John Chrysostom’s Commentary on the Collection for Jerusalem in Rom 15:25–32
Abstract: John Chrysostom (349–407) provides the most comprehensive commentary on the Pauline epistles from the patristic era. During his priestly mission in Antioch (386–397) and his episcopate in Constantinople (398–403), he wrote over 200 homiletic commentaries on the entire Pauline epistolary body of work. This research attempts to analyze how Chrysostom interprets Paul’s verses concerning the collection and uses them to organize and transform the ecclesial groups into communities of love, particularly paying attention to the poor. The study focuses on the works of John Chrysostom on Rom 15:25–29. Based on his interpretation, the status of debtors in the spiritual blessings is the main reason why the Romans had to be more earnest in almsgiving, imitating the Macedonians and the Achaeans who had helped the community in Jerusalem. He also encourages them to reform their lives, cutting off the superfluities, luxurious lifestyles, and bad attitudes in squandering money on other selfish needs. At the same time, he stirrers them up to meet their needs moderately, which meant using only the goods that are truly necessary for a healthy and dignified life so that they would always have something to share with the poor.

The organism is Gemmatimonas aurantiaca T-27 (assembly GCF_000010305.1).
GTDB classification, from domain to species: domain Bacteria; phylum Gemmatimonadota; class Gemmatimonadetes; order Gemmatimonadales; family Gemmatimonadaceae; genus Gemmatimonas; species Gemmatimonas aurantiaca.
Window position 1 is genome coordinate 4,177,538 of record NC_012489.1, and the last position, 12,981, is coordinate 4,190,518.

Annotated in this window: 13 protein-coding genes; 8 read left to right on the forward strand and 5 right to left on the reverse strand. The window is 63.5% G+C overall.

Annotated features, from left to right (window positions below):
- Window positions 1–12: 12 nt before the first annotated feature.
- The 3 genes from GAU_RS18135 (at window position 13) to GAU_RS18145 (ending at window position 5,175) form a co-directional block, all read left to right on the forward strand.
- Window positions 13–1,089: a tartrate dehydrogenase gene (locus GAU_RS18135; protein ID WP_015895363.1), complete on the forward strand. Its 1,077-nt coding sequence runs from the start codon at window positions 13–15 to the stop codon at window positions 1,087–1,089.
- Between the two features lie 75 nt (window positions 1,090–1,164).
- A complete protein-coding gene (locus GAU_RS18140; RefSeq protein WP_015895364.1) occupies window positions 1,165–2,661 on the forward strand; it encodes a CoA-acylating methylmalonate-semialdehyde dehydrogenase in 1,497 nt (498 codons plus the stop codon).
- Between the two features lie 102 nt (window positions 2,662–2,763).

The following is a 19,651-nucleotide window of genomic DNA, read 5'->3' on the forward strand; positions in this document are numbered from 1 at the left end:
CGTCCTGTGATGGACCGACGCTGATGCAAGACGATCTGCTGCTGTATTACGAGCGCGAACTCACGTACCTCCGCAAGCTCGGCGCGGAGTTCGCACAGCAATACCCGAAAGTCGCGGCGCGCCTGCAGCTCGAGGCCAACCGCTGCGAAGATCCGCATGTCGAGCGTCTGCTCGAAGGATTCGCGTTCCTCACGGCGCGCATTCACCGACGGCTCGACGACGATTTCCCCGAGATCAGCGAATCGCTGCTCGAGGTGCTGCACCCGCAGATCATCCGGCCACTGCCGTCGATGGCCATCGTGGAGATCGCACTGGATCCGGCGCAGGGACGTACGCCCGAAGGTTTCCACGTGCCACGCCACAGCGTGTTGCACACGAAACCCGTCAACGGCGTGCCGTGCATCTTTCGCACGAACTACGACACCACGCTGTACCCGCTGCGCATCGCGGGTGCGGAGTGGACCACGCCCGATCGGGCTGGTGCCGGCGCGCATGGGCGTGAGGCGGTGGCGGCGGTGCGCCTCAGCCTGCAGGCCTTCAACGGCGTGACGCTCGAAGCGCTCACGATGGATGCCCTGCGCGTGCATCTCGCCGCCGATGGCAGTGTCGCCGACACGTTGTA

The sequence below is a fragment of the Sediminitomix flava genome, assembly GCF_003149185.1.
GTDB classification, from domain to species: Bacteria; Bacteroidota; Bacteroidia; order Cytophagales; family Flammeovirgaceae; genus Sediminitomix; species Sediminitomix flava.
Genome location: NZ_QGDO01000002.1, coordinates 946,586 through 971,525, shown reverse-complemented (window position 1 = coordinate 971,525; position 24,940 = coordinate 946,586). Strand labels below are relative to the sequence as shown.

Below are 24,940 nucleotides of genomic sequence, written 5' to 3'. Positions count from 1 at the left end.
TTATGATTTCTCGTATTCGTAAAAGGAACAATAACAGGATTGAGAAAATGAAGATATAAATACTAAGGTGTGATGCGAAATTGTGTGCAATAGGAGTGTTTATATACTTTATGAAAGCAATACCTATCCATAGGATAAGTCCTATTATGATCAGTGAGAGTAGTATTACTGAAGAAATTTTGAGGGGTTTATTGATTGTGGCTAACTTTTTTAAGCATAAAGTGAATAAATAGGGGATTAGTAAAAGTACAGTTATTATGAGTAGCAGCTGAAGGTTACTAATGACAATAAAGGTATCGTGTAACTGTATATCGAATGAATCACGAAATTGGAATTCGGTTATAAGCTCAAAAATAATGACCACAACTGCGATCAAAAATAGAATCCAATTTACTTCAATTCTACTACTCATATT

Keywords: Commentary / Jerusalem / John Chrysostom / poor / Rom / luxurious lifestyles / Pauline epistles
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